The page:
Types of Flowers of the Philippines

Types of Flowers of the Philippines
As a tropical island nation, the gardens and forests of the Philippines are full of flowers from a mixture of native and nonnative plants. Some are found on fruit trees, and others are lovely and delicate orchids. There are even several examples of the world's largest flower, the bizarre rafflesia.


The Philippines is home to several varieties of orchids, both native and nonnative. Native examples include those from genus paphiopedilum and genus phalaenopsis, some species of which are classified as threatened by the International Union for Conservation of Nature. This is a result of overpicking for sale and loss of habitat.


The rambutan is a fruit-bearing tree found in the Philippines, although it is thought to be an import from elsewhere in Southeast Asia and therefore nonnative. The flowers are tiny and white, and remain budlike even after blossoming. The rambutan fruit is red and covered with soft spines, and is very popular throughout Southeast Asia.


This is another tropical fruit tree imported to the Philippines. The five-petaled flowers can be a variety of colors and are typically about 3/8-inch wide. They are cultivated in orchards in the Philippine lowlands, and the fruit can be eaten raw with the peel still on. Santol fruits are also made into preserves.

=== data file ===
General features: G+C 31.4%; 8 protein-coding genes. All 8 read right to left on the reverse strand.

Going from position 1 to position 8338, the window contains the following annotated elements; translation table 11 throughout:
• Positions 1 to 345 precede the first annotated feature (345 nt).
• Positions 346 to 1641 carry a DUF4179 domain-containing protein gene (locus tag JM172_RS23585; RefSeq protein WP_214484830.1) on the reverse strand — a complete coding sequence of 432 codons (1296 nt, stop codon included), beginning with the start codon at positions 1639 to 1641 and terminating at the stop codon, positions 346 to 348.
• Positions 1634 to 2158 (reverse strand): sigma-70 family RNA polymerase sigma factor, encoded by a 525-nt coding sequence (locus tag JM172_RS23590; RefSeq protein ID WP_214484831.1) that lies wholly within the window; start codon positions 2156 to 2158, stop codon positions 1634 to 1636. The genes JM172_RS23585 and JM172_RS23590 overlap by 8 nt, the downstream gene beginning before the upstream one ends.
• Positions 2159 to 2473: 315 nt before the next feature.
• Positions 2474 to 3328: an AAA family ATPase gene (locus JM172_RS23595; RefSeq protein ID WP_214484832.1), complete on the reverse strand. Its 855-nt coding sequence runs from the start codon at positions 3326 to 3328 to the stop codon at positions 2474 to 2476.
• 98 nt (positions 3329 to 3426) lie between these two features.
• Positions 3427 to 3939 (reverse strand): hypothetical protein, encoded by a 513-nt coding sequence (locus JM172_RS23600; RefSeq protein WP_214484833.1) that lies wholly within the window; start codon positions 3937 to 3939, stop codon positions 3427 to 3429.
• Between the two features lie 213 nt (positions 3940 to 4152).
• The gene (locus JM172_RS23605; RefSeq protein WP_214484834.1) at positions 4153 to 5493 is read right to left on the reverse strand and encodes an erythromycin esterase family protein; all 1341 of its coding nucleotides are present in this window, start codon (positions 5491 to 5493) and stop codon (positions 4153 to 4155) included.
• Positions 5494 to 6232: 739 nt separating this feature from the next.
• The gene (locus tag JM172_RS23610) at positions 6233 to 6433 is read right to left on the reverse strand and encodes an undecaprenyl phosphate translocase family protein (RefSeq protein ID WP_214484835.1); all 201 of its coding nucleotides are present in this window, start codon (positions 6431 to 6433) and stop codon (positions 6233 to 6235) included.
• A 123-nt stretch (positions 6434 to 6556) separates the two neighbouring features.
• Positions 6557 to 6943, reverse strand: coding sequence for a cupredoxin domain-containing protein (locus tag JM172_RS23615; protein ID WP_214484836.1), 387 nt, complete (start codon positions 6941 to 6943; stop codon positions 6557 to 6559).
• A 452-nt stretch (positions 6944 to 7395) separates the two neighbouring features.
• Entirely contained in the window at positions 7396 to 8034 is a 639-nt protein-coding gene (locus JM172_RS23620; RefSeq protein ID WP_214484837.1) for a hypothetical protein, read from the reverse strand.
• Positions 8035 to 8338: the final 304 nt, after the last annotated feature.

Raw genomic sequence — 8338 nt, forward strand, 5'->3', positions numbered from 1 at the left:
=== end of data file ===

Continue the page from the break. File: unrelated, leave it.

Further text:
Hibiscus flowers are a common sight throughout Southeast Asia, including the Philippines. They grow both wild and in gardens, and there is a bewildering variety of nonnative species and hybrids present in the country. Among them is one species that is a definite native, commonly called the swamp hibiscus. It is a common practice to pluck and dry the petals of this flowers, and use them as part of recipes for herbal teas and black tea blends.

Corpse Flower

The "corpse flower," or rafflesia, is well-known for a variety reasons. Foremost is that is the world's largest flower, being about as wide across as a small car tire and often weighing more than 20 pounds. Past its large size is the fact that it looks and smells like it is made of rotting meat. These flowers are found in tropical forests around Southeast Asia, but there have been discoveries of species of this flower that are unique and found only in particular places in the Philippines. Discoveries of these distinctive types of corpse flower were still occurring in 2008.

Article Written By Edwin Thomas

Edwin Thomas has been writing since 1997. His work has appeared in various online publications, including The Black Table, Proboxing-Fans and others. A travel blogger, editor and writer, Thomas has traveled from Argentina to Vietnam in pursuit of stories. He holds a Master of Arts in international affairs from American University.

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